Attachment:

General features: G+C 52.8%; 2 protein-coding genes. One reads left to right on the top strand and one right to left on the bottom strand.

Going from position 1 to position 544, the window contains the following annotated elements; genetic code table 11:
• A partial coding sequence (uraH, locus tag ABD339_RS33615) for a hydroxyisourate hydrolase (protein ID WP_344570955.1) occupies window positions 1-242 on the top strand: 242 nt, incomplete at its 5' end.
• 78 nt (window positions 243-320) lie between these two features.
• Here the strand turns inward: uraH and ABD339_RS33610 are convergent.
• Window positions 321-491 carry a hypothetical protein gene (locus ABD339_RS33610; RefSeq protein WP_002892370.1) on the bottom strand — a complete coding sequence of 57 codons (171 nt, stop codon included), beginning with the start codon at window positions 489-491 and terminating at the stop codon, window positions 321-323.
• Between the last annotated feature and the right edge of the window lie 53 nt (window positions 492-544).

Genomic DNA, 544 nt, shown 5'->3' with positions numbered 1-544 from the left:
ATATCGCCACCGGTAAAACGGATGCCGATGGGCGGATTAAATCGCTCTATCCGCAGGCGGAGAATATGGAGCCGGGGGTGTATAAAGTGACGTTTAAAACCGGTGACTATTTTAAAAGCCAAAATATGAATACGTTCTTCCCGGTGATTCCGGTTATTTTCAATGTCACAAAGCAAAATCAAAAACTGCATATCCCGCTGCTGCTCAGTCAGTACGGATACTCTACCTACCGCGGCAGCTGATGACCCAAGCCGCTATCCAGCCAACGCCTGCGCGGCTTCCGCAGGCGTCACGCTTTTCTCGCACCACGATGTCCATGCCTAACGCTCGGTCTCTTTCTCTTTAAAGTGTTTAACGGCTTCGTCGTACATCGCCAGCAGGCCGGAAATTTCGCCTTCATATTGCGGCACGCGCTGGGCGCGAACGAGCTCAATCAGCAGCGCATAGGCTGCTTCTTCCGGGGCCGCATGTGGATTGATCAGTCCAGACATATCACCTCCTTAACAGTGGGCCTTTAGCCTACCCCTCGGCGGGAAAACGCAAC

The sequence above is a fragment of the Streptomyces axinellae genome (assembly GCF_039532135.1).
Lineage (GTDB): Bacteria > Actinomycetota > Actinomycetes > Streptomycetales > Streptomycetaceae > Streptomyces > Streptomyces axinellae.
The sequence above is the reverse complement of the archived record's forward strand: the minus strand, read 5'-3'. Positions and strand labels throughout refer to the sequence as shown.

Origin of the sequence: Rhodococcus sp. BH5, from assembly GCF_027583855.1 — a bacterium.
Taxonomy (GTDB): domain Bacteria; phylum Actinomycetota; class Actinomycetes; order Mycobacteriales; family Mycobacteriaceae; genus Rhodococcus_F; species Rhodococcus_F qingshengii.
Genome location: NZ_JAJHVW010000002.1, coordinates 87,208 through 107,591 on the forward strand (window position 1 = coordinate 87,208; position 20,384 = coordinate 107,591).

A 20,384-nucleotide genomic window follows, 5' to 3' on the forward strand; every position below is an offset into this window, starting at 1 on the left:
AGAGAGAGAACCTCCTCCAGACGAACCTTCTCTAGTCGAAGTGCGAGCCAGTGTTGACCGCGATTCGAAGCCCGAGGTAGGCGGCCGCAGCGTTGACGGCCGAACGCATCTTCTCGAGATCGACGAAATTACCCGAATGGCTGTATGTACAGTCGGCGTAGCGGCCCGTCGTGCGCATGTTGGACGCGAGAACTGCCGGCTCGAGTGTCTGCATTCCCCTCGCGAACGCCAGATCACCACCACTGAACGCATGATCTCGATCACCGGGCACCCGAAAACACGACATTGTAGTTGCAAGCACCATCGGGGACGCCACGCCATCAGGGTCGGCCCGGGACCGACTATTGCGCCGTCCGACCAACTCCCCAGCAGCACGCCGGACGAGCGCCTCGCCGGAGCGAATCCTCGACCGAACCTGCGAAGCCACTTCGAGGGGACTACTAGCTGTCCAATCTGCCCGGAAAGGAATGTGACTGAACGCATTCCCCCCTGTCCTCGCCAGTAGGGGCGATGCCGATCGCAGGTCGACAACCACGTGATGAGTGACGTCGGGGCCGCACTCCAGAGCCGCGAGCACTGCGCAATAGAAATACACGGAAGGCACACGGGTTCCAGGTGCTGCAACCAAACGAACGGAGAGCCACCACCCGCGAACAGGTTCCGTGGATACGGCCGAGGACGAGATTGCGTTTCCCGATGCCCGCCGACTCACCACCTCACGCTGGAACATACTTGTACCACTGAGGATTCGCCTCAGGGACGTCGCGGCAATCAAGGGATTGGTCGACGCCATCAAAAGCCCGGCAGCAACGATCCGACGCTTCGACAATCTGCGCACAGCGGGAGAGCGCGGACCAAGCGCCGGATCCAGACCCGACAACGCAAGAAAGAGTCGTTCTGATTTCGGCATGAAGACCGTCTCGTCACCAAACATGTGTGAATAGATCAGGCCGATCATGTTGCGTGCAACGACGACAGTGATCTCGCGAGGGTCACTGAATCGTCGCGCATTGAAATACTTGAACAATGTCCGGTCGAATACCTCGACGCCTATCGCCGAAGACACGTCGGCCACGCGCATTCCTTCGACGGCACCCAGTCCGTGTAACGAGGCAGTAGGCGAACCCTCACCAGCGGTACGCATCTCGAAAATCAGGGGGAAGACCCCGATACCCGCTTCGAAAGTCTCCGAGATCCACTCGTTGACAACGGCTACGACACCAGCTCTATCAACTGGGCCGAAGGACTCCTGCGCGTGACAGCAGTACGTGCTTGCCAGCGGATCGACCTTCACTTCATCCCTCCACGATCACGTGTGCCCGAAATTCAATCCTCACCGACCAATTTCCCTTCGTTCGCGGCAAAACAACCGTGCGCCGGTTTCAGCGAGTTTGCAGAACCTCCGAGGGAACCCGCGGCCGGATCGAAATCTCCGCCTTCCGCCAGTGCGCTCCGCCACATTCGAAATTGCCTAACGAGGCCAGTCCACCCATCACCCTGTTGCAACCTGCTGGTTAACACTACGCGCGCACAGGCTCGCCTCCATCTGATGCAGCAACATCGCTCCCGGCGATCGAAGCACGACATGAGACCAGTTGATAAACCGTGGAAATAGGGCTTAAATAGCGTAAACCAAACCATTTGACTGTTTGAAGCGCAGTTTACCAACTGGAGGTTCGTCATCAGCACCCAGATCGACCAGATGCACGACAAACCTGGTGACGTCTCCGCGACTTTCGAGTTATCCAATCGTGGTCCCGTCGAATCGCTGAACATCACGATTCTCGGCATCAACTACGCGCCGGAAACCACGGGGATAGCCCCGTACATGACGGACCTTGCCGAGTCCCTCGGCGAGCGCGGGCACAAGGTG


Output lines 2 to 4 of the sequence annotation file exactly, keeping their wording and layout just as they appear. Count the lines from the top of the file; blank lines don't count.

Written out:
Going from position 1 to position 544, the window contains the following annotated elements; genetic code table 11:
• A partial coding sequence (uraH, locus tag ABD339_RS33615) for a hydroxyisourate hydrolase (protein ID WP_344570955.1) occupies window positions 1-242 on the top strand: 242 nt, incomplete at its 5' end.
• 78 nt (window positions 243-320) lie between these two features.